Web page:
Jeff Boyd

So Mark with respect to the rental car business, while the substantial ponderous of those our stand-alone sales, we do have pretty good cross sale in rental car business, we do a pretty good job of attaching a rental car sales here in the United States to an airline ticket and to a vacation package that works well for us we like it. Some of our hotel brands send customers to Rentalcars.com and we do print a reasonable number of rental car reservations for those customers that marketing cost sell is in its very early stages and hopefully overtime it will get better. But most of that business is stand-alone the cross sell is an opportunity but most of the business is standalone. With respect to markets like Asia and Latin America we’re, those markets are growing rapidly. We’re absolutely investing in supply, in people on the ground and in marketing in those markets. I can’t give you an outlook as to whether and when we will get to greater efficiencies there, certainly overtime the investment in people and hotel supply should scale and give us some operating leverage on the marketing front remains to be seen.

Operator

Thank you. Our next question comes from the line of Aaron Kessler of Raymond James. Your line is open.

Aaron Kessler - Raymond James

Couple of questions, first Dan can you help us maybe quantify a (inaudible) of the Easter Ships is how significant that is and then secondly you talked a little bit about the competitive pressures on the Opaque Hotel side if you can expand on that little would be helpful. Thank you.

Dan Finnegan

On the Easter ship we didn’t quantify anything. It's just logical to assume that with Easter happening on March 31 this year all the bookings related to Easter will take place in Q1 even though still a fair amount of those check-outs will actually take place in the early part of Q2.

Jeff Boyd

With respect to the competitive pressures on Opaque Hotels we have said for a couple of quarters now that that has been a point of pressure for the U.S. business and for those who followed us closely over the last couple of years, couple of things driving that, one is competition in the marketplace from Expedia unpublished rates from some of the deal of the day sites and also some business decisions on our part for the last couple of years for our advertising to focus much more on retail hotels rather than Opaque Hotels. If you look at the campaign that we have launched at the beginning of this year it's very significantly focused on express deals which is published price Opaque Hotel offering and so we’re putting some marketing muscle behind express deals.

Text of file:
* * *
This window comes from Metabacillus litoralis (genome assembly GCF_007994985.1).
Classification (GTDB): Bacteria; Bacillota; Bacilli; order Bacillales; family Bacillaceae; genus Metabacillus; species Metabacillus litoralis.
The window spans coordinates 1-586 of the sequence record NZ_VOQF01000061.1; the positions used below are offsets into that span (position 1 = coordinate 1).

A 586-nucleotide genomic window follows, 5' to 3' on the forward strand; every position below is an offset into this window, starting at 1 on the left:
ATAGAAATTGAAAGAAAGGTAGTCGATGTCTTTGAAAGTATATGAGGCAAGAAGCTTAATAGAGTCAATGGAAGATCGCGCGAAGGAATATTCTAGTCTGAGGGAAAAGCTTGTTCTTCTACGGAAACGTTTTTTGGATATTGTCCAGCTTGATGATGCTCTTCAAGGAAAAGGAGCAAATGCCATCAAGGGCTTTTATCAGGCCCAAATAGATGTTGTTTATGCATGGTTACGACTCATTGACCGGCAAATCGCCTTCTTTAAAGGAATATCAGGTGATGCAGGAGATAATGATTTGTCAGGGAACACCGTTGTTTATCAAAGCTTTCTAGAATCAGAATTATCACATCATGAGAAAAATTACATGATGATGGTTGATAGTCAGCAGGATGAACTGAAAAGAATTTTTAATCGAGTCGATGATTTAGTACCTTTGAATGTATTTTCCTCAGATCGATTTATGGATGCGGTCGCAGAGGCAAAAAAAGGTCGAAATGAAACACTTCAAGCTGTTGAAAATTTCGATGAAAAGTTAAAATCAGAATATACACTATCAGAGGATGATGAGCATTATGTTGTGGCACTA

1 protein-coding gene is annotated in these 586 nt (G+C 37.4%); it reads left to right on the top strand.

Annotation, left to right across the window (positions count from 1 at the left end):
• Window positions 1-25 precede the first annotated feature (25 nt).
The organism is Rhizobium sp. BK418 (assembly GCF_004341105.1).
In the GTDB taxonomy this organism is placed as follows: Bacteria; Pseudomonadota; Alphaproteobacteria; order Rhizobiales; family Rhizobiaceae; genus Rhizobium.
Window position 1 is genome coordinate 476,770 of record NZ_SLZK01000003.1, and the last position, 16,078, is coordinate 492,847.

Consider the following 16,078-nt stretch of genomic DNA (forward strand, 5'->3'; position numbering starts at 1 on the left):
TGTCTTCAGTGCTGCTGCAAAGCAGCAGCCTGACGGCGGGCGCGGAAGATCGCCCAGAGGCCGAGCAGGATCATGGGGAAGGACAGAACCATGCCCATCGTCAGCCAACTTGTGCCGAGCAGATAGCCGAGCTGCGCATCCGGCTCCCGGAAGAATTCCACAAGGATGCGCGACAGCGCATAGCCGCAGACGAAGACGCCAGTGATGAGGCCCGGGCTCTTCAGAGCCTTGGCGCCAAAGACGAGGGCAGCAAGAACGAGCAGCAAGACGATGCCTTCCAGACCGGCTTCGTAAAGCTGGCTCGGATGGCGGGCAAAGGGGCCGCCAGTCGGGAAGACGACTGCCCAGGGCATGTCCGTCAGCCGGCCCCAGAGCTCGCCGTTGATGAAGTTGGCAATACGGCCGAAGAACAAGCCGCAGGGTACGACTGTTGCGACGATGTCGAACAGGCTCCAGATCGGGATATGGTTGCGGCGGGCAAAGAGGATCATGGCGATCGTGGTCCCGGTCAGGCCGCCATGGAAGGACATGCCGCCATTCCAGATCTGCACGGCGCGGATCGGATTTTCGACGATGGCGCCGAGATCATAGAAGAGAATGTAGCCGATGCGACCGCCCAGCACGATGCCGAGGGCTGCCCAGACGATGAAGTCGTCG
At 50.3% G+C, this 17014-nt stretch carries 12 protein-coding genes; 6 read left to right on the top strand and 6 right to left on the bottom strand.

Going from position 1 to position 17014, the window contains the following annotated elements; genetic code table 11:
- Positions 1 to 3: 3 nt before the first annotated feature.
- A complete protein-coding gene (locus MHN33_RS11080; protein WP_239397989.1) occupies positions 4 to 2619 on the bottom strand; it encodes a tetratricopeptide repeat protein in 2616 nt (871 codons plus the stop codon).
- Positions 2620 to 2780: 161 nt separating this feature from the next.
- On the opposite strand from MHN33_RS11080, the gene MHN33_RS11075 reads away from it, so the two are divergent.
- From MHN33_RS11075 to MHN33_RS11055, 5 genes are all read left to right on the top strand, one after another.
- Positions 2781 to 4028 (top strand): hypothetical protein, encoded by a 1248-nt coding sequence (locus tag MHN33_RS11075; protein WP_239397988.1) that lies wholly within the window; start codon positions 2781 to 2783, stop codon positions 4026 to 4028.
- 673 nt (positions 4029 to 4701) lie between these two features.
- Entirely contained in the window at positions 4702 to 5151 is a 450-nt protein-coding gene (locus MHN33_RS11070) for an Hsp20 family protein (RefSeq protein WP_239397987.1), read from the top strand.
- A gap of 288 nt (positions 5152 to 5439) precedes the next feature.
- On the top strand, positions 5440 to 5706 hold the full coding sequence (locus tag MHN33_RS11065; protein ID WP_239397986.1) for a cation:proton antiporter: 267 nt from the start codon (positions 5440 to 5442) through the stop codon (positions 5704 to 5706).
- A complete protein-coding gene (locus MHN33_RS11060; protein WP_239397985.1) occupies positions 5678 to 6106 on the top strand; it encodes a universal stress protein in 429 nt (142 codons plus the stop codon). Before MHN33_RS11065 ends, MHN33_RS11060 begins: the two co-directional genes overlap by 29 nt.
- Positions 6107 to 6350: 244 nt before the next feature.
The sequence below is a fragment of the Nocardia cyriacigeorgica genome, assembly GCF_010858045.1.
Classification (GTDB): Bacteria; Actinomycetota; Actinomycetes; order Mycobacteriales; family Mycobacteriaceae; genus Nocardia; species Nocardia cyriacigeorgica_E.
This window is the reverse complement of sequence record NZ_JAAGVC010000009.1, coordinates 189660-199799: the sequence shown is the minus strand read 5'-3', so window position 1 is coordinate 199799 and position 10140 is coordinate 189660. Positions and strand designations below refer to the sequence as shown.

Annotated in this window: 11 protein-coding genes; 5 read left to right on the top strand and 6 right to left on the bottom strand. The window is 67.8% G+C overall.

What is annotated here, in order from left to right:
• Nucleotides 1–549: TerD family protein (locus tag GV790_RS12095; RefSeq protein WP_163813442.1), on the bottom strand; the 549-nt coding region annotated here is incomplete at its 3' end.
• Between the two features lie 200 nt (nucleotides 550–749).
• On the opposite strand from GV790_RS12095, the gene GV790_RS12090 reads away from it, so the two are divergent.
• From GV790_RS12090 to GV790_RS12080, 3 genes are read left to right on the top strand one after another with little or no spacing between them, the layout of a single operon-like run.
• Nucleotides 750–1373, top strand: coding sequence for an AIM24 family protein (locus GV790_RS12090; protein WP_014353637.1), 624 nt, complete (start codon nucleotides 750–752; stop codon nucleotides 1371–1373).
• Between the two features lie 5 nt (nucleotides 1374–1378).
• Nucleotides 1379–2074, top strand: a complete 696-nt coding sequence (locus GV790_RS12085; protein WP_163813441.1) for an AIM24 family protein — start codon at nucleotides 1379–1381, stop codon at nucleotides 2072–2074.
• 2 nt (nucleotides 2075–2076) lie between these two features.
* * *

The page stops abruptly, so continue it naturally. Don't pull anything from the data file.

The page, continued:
We think it's a great product, it provide great savings for the consumer and it's a little easier to use. We have published the price you pick it and you get it, you can see a little more on that the information with express deals and that is growing as a share of the total Opaque business and we’re happy with the results we have seen to-date and so while we still have a long way to go to get that business to where we wanted to be, we’re happy with the progress that the team at Priceline.com has made in that regard over the last several months.

Operator

Thank you. Our next question comes from Justin Post of Bank of America Merrill Lynch. Your line is open.

Justin Post - Bank of America Merrill Lynch

Most of my questions have been answered but just maybe a quick one on geographic progression and Jeff maybe you could just tell us how you feel about the European markets, it might be UK, France, and Germany, are you seeing any signs of saturation as far as adding new hotels or room nights per hotel? And then as you have seen the rollout in Latin America and Asia, how would you compare that to Europe, you’ve got 7 years’ experience, is it kind of progressing on that curve and do you feel very good about those markets as kind of a 3 to 5-year growth outlook for Priceline? Thank you.

Jeffery Boyd

Okay. So, with respect to the more established markets in Western Europe, the results that we printed in the last couple of markets, I think are demonstrative of some still pretty solid growth trends in those markets. And I think that they provide some evidence that we haven’t yet reached a point where the market is saturated. And if you look at the share of total potential room nights that we are booking, we still feel like we’ve got headroom there. We continue to add hotels in those markets. Although as I have said on previous calls, there is a diminishing return and the new properties, hotels, and other accommodations that you add typically have fewer rooms than your existing days of supply. And sometimes there are properties that are not as widely appealing to our customer base as a hotel might be, but we are still adding properties.